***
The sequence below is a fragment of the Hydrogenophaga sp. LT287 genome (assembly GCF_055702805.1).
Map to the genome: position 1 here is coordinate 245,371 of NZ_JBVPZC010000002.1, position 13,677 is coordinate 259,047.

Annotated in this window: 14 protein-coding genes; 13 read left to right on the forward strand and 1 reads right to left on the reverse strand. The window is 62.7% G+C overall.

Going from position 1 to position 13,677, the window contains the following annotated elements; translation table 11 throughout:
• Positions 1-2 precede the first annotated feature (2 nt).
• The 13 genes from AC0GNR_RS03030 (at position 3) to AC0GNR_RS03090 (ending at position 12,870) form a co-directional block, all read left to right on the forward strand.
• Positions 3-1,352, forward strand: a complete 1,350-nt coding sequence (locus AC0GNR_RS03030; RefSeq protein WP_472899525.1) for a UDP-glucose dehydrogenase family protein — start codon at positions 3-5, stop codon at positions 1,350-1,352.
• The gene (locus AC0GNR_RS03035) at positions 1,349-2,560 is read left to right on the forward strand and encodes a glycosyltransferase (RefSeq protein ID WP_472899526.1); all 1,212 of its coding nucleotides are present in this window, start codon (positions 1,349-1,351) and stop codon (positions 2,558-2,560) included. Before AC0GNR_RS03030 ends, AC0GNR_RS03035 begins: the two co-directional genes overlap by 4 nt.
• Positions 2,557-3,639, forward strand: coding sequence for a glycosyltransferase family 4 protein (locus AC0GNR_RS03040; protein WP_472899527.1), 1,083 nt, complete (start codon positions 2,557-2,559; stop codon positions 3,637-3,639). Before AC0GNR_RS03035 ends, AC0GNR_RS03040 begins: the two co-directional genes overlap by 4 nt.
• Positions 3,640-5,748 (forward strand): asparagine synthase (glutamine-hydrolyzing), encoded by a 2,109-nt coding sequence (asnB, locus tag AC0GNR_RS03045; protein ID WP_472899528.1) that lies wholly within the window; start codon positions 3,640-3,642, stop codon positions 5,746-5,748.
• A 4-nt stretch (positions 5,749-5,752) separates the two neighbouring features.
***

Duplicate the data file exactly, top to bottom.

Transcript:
The sequence below is a fragment of the Hydrogenophaga sp. LT287 genome (assembly GCF_055702805.1).
Map to the genome: position 1 here is coordinate 245,371 of NZ_JBVPZC010000002.1, position 13,677 is coordinate 259,047.

Annotated in this window: 14 protein-coding genes; 13 read left to right on the forward strand and 1 reads right to left on the reverse strand. The window is 62.7% G+C overall.

Going from position 1 to position 13,677, the window contains the following annotated elements; translation table 11 throughout:
• Positions 1-2 precede the first annotated feature (2 nt).
• The 13 genes from AC0GNR_RS03030 (at position 3) to AC0GNR_RS03090 (ending at position 12,870) form a co-directional block, all read left to right on the forward strand.
• Positions 3-1,352, forward strand: a complete 1,350-nt coding sequence (locus AC0GNR_RS03030; RefSeq protein WP_472899525.1) for a UDP-glucose dehydrogenase family protein — start codon at positions 3-5, stop codon at positions 1,350-1,352.
• The gene (locus AC0GNR_RS03035) at positions 1,349-2,560 is read left to right on the forward strand and encodes a glycosyltransferase (RefSeq protein ID WP_472899526.1); all 1,212 of its coding nucleotides are present in this window, start codon (positions 1,349-1,351) and stop codon (positions 2,558-2,560) included. Before AC0GNR_RS03030 ends, AC0GNR_RS03035 begins: the two co-directional genes overlap by 4 nt.
• Positions 2,557-3,639, forward strand: coding sequence for a glycosyltransferase family 4 protein (locus AC0GNR_RS03040; protein WP_472899527.1), 1,083 nt, complete (start codon positions 2,557-2,559; stop codon positions 3,637-3,639). Before AC0GNR_RS03035 ends, AC0GNR_RS03040 begins: the two co-directional genes overlap by 4 nt.
• Positions 3,640-5,748 (forward strand): asparagine synthase (glutamine-hydrolyzing), encoded by a 2,109-nt coding sequence (asnB, locus tag AC0GNR_RS03045; protein ID WP_472899528.1) that lies wholly within the window; start codon positions 3,640-3,642, stop codon positions 5,746-5,748.
• A 4-nt stretch (positions 5,749-5,752) separates the two neighbouring features.